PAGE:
Letters to A Dyslexic: A Brief History of Recorded Books

Dear Young Dyslexic,

Recorded books are such a part of my life, it is hard to think about a time when I did not use them. I listen to books on both my computer and iPad. However, my favorites are professionally recorded books on my iPhone. I can listen to them anywhere. Forty years ago, recorded books were very different.

My sophomore year in college, I finally decided to admit I had dyslexia and try some accommodations. My university was no help. However, my father found that I qualified for tape-recorded books for the blind. I begrudgingly agreed mostly because it meant I would have a reel-to-reel tape recorder, which I could use to record my guitar playing. We filled out the application and I gave them the list of books I would need the next semester. About two months later, huge boxes began appearing at my apartment. Recordings of four or five large college textbooks consisted of dozens of reel-to-reel tapes. Because the books were being recorded, reels for a given book came at different times. Keeping the books straight was very difficult. Keeping the reels for each book in order was nearly impossible.

Furthermore, listening to the books took forever. There was only one speed—slow. A couple of my professors liked to skip around to different chapters of the textbook. Trying to find the right chapter or page drove me nuts. Switching from one textbook to another also was a lengthy project. Eventually, I only used taped books for my most difficult textbooks.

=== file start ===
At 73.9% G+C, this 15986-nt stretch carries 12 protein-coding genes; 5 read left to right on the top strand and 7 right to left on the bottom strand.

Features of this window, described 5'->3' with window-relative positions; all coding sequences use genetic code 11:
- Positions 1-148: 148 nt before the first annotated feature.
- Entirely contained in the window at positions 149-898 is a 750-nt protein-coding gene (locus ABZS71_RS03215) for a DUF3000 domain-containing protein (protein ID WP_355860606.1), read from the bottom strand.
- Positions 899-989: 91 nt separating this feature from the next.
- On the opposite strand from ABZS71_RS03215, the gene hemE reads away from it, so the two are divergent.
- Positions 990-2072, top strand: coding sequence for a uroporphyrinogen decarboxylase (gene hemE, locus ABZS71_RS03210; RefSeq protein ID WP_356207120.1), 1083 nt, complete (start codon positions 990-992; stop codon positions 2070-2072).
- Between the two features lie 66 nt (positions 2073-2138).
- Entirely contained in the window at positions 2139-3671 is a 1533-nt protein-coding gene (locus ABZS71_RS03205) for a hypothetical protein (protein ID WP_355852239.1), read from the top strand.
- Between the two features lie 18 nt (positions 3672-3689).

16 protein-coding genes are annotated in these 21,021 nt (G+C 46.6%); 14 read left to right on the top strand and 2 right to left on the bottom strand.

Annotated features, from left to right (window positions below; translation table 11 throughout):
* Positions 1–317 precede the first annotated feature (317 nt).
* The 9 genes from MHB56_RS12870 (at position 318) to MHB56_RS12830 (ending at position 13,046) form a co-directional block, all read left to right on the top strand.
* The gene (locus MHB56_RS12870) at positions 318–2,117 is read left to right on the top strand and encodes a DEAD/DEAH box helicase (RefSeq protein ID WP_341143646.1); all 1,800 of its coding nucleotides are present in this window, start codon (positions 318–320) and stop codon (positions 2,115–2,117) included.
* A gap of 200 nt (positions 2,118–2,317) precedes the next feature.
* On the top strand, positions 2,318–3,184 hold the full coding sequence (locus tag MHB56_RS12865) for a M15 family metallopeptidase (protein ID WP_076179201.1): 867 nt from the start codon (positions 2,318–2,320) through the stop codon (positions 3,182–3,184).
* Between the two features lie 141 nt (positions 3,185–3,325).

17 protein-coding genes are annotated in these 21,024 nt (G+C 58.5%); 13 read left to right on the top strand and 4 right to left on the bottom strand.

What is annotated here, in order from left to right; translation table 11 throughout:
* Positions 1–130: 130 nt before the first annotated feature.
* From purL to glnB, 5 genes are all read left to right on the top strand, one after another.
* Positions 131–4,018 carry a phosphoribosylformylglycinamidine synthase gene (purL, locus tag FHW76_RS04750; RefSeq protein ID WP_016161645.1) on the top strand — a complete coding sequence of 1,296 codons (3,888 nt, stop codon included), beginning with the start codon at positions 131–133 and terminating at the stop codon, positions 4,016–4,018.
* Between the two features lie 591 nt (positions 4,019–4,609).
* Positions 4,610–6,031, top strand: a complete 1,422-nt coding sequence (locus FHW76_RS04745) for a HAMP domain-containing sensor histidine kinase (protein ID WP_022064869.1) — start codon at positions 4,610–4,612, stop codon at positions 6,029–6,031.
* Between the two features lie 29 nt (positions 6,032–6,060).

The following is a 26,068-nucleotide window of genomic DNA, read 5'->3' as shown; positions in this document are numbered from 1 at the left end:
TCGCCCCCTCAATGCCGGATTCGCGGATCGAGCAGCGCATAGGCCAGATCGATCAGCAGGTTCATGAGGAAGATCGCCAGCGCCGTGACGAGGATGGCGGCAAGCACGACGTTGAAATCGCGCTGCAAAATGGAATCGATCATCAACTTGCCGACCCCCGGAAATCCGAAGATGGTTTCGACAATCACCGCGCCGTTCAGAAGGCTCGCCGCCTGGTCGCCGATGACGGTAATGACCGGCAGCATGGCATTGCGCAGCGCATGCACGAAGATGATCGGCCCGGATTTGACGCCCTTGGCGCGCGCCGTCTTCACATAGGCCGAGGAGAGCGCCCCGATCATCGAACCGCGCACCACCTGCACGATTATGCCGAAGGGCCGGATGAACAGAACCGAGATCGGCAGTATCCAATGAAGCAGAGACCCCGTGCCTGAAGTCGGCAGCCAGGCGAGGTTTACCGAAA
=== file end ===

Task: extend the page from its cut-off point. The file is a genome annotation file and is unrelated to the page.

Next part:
Modern digitally recorded books have revolutionized this process. Companies like Penguin Random House AudioLearning Ally, and Bookshare provide products that are inexpensive, fast, and easy to use. Here are a few recommendations for dyslexics when using these books:

  • Use these companies' applications to listen to your books. This greatly improves downloading and organizing your materials. Furthermore, many of these apps allow you to listen to the books at greatly increased speeds.
  • Whenever possible, listen to and read the information at the same time. In talking to students over the years, this multisensory approach helps them focus and comprehend the material. Research has also shown that the more you read, the better a reader you become.
  • Learn to speed-listen. Start with an easy recreational book; read and listen to it at normal speed. After a couple days, increase the speed by 20 to 30%. Continue this process until it’s going too fast for you to understand. Most of my students find that they eventually can cover material much faster this way than they can on their own. They do not have to go back and reread pages and their comprehension is much better. Finally, research is showing that this method will improve your reading speed and fluency.

Be well and make a bit of noise,

Dr. Michael Ryan

Dr. Michael Ryan